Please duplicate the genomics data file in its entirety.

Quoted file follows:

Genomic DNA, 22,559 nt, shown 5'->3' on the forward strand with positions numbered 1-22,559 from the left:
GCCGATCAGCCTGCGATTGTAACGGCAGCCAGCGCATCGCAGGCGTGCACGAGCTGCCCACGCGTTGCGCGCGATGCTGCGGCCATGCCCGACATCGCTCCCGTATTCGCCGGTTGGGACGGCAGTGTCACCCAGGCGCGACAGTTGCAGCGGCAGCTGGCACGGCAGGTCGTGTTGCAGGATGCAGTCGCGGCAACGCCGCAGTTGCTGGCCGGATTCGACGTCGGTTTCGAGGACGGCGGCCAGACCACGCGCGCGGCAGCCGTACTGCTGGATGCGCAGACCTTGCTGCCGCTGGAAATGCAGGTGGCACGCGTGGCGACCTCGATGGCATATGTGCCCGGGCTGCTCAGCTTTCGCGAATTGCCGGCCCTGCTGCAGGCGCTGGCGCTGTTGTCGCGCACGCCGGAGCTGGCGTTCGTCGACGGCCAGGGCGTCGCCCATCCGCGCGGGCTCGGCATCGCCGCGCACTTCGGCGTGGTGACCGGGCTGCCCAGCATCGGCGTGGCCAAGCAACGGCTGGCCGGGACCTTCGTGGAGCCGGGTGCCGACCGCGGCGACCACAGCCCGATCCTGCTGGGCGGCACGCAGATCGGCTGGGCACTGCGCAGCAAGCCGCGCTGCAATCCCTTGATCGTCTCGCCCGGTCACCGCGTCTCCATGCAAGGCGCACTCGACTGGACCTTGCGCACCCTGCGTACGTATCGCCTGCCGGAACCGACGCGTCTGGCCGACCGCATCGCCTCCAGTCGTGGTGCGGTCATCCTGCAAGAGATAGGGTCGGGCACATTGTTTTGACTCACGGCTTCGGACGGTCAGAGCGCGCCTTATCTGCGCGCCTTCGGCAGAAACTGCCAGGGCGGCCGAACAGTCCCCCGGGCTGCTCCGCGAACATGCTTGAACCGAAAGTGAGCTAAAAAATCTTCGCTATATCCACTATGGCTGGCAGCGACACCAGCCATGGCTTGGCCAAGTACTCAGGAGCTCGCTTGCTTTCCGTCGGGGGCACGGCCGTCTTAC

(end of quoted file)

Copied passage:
Genomic DNA, 22,559 nt, shown 5'->3' on the forward strand with positions numbered 1-22,559 from the left:
GCCGATCAGCCTGCGATTGTAACGGCAGCCAGCGCATCGCAGGCGTGCACGAGCTGCCCACGCGTTGCGCGCGATGCTGCGGCCATGCCCGACATCGCTCCCGTATTCGCCGGTTGGGACGGCAGTGTCACCCAGGCGCGACAGTTGCAGCGGCAGCTGGCACGGCAGGTCGTGTTGCAGGATGCAGTCGCGGCAACGCCGCAGTTGCTGGCCGGATTCGACGTCGGTTTCGAGGACGGCGGCCAGACCACGCGCGCGGCAGCCGTACTGCTGGATGCGCAGACCTTGCTGCCGCTGGAAATGCAGGTGGCACGCGTGGCGACCTCGATGGCATATGTGCCCGGGCTGCTCAGCTTTCGCGAATTGCCGGCCCTGCTGCAGGCGCTGGCGCTGTTGTCGCGCACGCCGGAGCTGGCGTTCGTCGACGGCCAGGGCGTCGCCCATCCGCGCGGGCTCGGCATCGCCGCGCACTTCGGCGTGGTGACCGGGCTGCCCAGCATCGGCGTGGCCAAGCAACGGCTGGCCGGGACCTTCGTGGAGCCGGGTGCCGACCGCGGCGACCACAGCCCGATCCTGCTGGGCGGCACGCAGATCGGCTGGGCACTGCGCAGCAAGCCGCGCTGCAATCCCTTGATCGTCTCGCCCGGTCACCGCGTCTCCATGCAAGGCGCACTCGACTGGACCTTGCGCACCCTGCGTACGTATCGCCTGCCGGAACCGACGCGTCTGGCCGACCGCATCGCCTCCAGTCGTGGTGCGGTCATCCTGCAAGAGATAGGGTCGGGCACATTGTTTTGACTCACGGCTTCGGACGGTCAGAGCGCGCCTTATCTGCGCGCCTTCGGCAGAAACTGCCAGGGCGGCCGAACAGTCCCCCGGGCTGCTCCGCGAACATGCTTGAACCGAAAGTGAGCTAAAAAATCTTCGCTATATCCACTATGGCTGGCAGCGACACCAGCCATGGCTTGGCCAAGTACTCAGGAGCTCGCTTGCTTTCCGTCGGGGGCACGGCCGTCTTAC